Nearly all the circuitry is carried on one large, double-sided pcb to the left of the transformers, the only exception being the small data input board. The incoming datastream's 5.6448MHz clock frequency is extracted and synchronized with the 11.3MHz system clock, the latter produced by a phase-locked voltage-controlled oscillator. The serial data words are then taken to Arcam's "Black Chip," this a 1000-gate ASIC (Application Specific Integrated Circuit) NGA35037 chip that replaces on the order of 25 conventional CMOS chips. This IC, unique to Arcam, separates the subcode data from the serial datastream, as well as setting the flags indicating whether the signal is pre-emphasized and whether an error is present. It then arranges the interleaved left/right audio data in a form suitable for feeding to the next stage, the 4x-oversampling digital filter.

The inversion of the data bits, which as explained in the November 1988 issue (p.110) has the effect of inverting the polarity of the signal, the absolute phase, is also performed in the Black Chip's output register. By having all this digital housekeeping implemented within one chip, Arcam explains that the amounted of radiated RF hash is kept down to a minimum, as well as improving reliability and reducing the parts cost.

The digital filter is the latest version of Philips' SAA7220P/A chip, which also performs the error correction and interpolation, and the resultant stream of 176kHz-sampled L/R data is taken to a selected Philips TDA1541A twin 16-bit DAC (the only chip to be socketed to allow easy replacement). Unusually, this is placed on a piece of pcb real estate almost totally isolated physically from the rest of the board; it is also independently supported by four Sorbothane bushes to give a degree of isolation from vibration.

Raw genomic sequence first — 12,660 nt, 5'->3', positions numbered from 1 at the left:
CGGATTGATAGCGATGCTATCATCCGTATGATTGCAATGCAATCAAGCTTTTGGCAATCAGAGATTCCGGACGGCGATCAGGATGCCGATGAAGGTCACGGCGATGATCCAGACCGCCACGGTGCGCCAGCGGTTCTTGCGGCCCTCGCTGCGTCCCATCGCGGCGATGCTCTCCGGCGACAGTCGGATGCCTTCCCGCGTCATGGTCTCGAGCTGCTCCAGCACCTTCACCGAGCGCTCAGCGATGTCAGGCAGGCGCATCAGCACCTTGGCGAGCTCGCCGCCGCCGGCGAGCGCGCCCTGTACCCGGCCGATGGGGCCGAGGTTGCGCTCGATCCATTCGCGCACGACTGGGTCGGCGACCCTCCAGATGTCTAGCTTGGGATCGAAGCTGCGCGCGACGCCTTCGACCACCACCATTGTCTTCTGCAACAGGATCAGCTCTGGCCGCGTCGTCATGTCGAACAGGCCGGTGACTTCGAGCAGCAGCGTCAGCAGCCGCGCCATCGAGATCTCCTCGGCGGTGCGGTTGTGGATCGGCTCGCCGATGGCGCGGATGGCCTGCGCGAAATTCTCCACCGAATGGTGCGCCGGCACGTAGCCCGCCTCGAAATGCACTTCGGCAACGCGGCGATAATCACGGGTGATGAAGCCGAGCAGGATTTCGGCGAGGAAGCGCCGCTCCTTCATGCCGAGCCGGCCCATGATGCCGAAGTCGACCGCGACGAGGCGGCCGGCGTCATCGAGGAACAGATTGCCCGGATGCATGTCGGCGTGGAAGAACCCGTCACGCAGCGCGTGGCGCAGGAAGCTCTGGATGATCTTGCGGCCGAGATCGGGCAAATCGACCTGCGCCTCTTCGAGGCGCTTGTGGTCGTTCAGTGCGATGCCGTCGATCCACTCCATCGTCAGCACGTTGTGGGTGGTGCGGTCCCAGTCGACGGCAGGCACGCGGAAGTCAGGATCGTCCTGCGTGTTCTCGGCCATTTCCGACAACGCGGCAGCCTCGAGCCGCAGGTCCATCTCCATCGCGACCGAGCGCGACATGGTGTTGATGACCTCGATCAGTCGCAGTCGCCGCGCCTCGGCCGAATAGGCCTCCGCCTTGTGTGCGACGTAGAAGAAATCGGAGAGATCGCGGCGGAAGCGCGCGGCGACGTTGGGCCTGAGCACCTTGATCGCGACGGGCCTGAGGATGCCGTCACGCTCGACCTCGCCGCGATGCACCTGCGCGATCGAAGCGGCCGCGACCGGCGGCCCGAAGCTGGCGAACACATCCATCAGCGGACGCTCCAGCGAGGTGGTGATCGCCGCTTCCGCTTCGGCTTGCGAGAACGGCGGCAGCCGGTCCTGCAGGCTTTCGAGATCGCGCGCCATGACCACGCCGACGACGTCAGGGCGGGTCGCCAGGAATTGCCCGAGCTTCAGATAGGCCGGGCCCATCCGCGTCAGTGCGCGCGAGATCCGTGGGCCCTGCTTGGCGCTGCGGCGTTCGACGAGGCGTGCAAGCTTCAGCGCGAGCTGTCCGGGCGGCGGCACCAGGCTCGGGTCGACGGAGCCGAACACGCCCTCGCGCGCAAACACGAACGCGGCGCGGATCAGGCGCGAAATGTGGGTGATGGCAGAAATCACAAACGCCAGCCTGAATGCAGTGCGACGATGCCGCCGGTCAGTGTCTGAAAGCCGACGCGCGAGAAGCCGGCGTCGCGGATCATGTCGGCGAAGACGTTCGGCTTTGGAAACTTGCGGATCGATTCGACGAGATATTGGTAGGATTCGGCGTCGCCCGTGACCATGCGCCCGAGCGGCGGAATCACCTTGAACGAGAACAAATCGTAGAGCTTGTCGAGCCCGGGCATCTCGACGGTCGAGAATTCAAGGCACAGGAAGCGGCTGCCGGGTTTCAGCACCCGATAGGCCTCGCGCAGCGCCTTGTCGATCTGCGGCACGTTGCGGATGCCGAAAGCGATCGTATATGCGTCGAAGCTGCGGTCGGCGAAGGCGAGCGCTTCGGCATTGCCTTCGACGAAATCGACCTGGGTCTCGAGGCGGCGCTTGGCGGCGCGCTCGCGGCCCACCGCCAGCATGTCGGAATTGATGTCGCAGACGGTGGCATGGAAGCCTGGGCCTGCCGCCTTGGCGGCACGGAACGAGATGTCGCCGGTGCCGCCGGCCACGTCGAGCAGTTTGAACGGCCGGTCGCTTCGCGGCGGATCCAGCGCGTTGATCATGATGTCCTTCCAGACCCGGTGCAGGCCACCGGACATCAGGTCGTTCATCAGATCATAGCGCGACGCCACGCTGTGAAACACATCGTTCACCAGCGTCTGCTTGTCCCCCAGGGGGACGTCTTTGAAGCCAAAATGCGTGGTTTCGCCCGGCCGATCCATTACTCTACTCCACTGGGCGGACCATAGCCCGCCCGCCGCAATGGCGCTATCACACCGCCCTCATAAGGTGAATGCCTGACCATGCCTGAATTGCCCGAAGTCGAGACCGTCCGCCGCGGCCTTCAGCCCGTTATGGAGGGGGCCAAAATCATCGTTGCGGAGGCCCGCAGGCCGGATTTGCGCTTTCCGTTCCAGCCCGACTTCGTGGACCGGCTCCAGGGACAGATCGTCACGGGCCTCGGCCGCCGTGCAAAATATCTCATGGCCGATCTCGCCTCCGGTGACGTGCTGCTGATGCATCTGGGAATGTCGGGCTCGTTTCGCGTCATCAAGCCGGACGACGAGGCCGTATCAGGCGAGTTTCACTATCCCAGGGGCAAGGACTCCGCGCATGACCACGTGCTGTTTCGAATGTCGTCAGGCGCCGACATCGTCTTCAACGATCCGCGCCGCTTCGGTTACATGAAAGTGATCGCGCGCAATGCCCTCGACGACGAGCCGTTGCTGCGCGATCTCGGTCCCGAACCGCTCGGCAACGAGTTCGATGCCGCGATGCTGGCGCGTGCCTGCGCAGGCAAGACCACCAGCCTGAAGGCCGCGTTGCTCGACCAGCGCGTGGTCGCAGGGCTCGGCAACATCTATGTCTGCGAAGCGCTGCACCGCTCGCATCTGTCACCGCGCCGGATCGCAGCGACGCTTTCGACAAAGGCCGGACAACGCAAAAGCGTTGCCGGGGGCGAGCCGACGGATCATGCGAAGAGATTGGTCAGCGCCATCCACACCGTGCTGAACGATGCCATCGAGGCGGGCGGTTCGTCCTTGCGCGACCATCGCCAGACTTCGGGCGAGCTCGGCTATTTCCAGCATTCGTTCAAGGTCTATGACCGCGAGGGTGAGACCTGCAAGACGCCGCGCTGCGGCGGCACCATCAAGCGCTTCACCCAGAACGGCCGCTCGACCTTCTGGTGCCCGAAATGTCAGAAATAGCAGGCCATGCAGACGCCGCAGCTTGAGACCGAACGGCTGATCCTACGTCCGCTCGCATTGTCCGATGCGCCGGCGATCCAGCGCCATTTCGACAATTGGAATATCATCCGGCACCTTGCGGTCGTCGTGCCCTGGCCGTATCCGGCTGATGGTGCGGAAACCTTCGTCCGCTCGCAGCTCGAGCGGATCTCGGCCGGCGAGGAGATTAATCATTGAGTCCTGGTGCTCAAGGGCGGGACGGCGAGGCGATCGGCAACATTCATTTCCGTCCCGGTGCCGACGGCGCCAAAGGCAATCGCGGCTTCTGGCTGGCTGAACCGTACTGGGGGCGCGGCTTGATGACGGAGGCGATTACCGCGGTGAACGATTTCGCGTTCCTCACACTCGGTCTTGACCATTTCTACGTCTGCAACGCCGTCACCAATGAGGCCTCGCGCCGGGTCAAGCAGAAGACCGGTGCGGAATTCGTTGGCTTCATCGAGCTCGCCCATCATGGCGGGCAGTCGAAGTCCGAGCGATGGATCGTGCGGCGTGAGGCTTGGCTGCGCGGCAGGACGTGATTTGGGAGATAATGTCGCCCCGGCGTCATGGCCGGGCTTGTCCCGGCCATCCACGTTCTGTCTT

It appears from an inspection of the board that every building block in the digital circuitry—system clock, Black Chip, digital filter, and DAC—has been given its own regulated voltage supply, a total of three three-pin LM7805 voltage regulator ICs being present to supply +5V rails, with an LM7915 and an LM337 to provide –15V and –6V rails for the DAC.

The two current outputs from the TDA1541 are taken to a current-to-voltage convertor constructed from discrete transistors running in class-A, then to an all-discrete, two-stage output circuit, which also applies the de-emphasis via a FET-switched network, when appropriate, and the final low-pass filtering, this with a three-pole Bessel characteristic. There are no output coupling capacitors, DC-servo circuits constructed around a pair of LF411 op-amps keeping the outputs at ground potential. A relay mutes the outputs upon switch-on, the muting lifting after about three seconds, while both pairs of output jacks are gold-plated. The analog circuitry is powered with ±12V from a complementary pair of discrete-transistor voltage regulators, these attached to a small heatsink at the rear of the enclosure.

The quality of construction is to a very high standard, with a rational layout, a star-grounding topology, and much use made of metal-film resistors and polypropylene- and polycarbonate-dielectric capacitors.

The sound
I did all my auditioning from the Black Box's higher-level pair of output sockets, this enabling the Mod Squad Line Drive pass ive preamp to be used with its volume control around the 3 o'clock position. All the players used as sources were isolated from vibration with Audioquest Sorbothane feet.